Qantas has announced a three-year, three-pronged strategy aimed at accelerating the airline’s recovery from the COVID-19 crisis. The plan will see the Qantas Group let go of at least 6,000 staff across Qantas and Jetstar and the immediate retirement of Qantas’ remaining six Boeing 747-400 workhorses, while the reintroduction of its Airbus A380 double-deck fleet (12) is uncertain.
The current focus is on three key areas: the right size workforce; a restructure to deliver ongoing cost savings and efficiencies and to recapitalise through equity raising.
Future phases of the strategy centre on increasing flights and “pursuing new opportunities – including the airline’s ambition for more non-stop international flights,” Qantas said in a statement.
“The plan is designed to account for the uncertainty associated with the crisis, preserving as many key assets and skills as the Group can reasonably carry to support the eventual recovery. COVID represents the biggest challenge ever faced by global aviation and the group’s response to the crisis is scaled accordingly.”
Qantas says the plan will target benefits in the realm of $15 billion over three years and deliver $1 billion per annum in ongoing cost savings from FY23 through productivity improvements across the group.
The jobs of some 15,000 employees already stood down will remain in limbo, particularly those linked to international operations. Redundancies are proposed for around 6,000 staff across non-operational, ground operations, cabin crew, engineering and pilots.
Future Airbus A321neo and Boeing 787-9 aircraft deliveries have been deferred and up to 100 existing fleet aircraft will be grounded for up to 12 months, including most of the group’s international fleet.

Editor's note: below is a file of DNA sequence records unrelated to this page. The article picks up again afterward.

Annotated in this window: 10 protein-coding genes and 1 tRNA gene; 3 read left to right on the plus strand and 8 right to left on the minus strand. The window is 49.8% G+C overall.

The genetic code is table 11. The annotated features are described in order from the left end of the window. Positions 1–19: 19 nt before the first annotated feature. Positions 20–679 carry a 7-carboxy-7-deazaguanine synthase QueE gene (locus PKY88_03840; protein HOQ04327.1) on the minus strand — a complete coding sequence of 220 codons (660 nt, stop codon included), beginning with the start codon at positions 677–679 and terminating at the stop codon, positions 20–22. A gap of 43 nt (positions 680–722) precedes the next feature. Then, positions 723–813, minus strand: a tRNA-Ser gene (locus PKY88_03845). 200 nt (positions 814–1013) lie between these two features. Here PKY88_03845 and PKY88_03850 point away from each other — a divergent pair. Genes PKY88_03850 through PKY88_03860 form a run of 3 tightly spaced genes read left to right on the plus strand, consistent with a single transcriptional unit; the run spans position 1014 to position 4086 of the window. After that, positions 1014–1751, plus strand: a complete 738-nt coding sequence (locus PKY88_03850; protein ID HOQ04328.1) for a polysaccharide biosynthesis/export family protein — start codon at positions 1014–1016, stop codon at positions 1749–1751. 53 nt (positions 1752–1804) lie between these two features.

The airline’s superjumbos will lay idle “for the foreseeable future”, with Qantas noting that there is “significant uncertainty as to when flying levels will support its 12 Airbus A380s”.
Qantas Group CEO Alan Joyce has agreed to ‘steer the ship’ through the turmoil for a further three years, at least until the end of the 2023 financial year.
He said the Group entered the crisis in a better position than most airlines.
“We have some of the best prospects for recovery, especially in the domestic market, but it will take years before international flying returns to what it was,” Joyce remarked.
“We have to position ourselves for several years when revenue will be much lower. And that means becoming a smaller airline in the short term”.
“Most airlines will have to restructure in order to survive, which also means they’ll come through this leaner and more competitive. For all these reasons, we have to take action now”.
Joyce is however optimistic for the future, saying that pre-COVID-19 about two-thirds of the group’s business earnings came from the domestic market, “which is likely to recover fastest – particularly as state borders prepare to open”.
He said Qantas also has “big ambitions” for long-haul international flights, including the ‘Project Sunrise’ ultra-long-haul routes linking Australian East Coast capital cities with New York and London.
On the equity front, the Qantas Group will seek to raise up to $1.9 billion comprising a fully underwritten institutional placement to raise approximately $1,360 million and a non-underwritten Share Purchase Plan for eligible existing shareholders to participate of up to $500 million.
Financially, Qantas Group expects to report a full-year result between breakeven and a small Underlying Profit Before Tax, due to its “swift action to reduce its cash burn as travel demand evaporated”. That forecast figure comes after a bumper UPBT pf $771 million in the first half of FY20.
Lead image: Qantas 787-9 Dreamliner | Source: Qantas